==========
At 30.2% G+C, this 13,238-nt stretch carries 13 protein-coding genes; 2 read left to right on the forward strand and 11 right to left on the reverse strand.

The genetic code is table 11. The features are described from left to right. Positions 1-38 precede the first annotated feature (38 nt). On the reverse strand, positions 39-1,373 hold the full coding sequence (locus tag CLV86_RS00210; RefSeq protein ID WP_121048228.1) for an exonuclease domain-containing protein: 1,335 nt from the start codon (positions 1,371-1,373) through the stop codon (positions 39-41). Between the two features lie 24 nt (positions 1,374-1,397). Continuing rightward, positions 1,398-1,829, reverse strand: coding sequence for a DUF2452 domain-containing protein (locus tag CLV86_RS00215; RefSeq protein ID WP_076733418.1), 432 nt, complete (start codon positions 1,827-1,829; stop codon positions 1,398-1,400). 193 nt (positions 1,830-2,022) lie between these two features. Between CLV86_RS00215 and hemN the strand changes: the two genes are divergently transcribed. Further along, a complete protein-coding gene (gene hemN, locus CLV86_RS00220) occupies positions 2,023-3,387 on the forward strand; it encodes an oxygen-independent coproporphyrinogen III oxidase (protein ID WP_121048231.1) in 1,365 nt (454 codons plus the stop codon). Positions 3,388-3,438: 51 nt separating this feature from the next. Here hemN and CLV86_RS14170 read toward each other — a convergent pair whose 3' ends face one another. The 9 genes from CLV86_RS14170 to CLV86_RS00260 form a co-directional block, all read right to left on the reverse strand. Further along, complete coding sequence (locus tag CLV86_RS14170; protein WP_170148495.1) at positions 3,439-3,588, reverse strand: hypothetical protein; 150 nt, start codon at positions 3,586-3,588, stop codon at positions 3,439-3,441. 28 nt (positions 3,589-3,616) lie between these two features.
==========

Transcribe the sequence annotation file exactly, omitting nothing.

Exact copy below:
At 30.2% G+C, this 13,238-nt stretch carries 13 protein-coding genes; 2 read left to right on the forward strand and 11 right to left on the reverse strand.

The genetic code is table 11. The features are described from left to right. Positions 1-38 precede the first annotated feature (38 nt). On the reverse strand, positions 39-1,373 hold the full coding sequence (locus tag CLV86_RS00210; RefSeq protein ID WP_121048228.1) for an exonuclease domain-containing protein: 1,335 nt from the start codon (positions 1,371-1,373) through the stop codon (positions 39-41). Between the two features lie 24 nt (positions 1,374-1,397). Continuing rightward, positions 1,398-1,829, reverse strand: coding sequence for a DUF2452 domain-containing protein (locus tag CLV86_RS00215; RefSeq protein ID WP_076733418.1), 432 nt, complete (start codon positions 1,827-1,829; stop codon positions 1,398-1,400). 193 nt (positions 1,830-2,022) lie between these two features. Between CLV86_RS00215 and hemN the strand changes: the two genes are divergently transcribed. Further along, a complete protein-coding gene (gene hemN, locus CLV86_RS00220) occupies positions 2,023-3,387 on the forward strand; it encodes an oxygen-independent coproporphyrinogen III oxidase (protein ID WP_121048231.1) in 1,365 nt (454 codons plus the stop codon). Positions 3,388-3,438: 51 nt separating this feature from the next. Here hemN and CLV86_RS14170 read toward each other — a convergent pair whose 3' ends face one another. The 9 genes from CLV86_RS14170 to CLV86_RS00260 form a co-directional block, all read right to left on the reverse strand. Further along, complete coding sequence (locus tag CLV86_RS14170; protein WP_170148495.1) at positions 3,439-3,588, reverse strand: hypothetical protein; 150 nt, start codon at positions 3,586-3,588, stop codon at positions 3,439-3,441. 28 nt (positions 3,589-3,616) lie between these two features.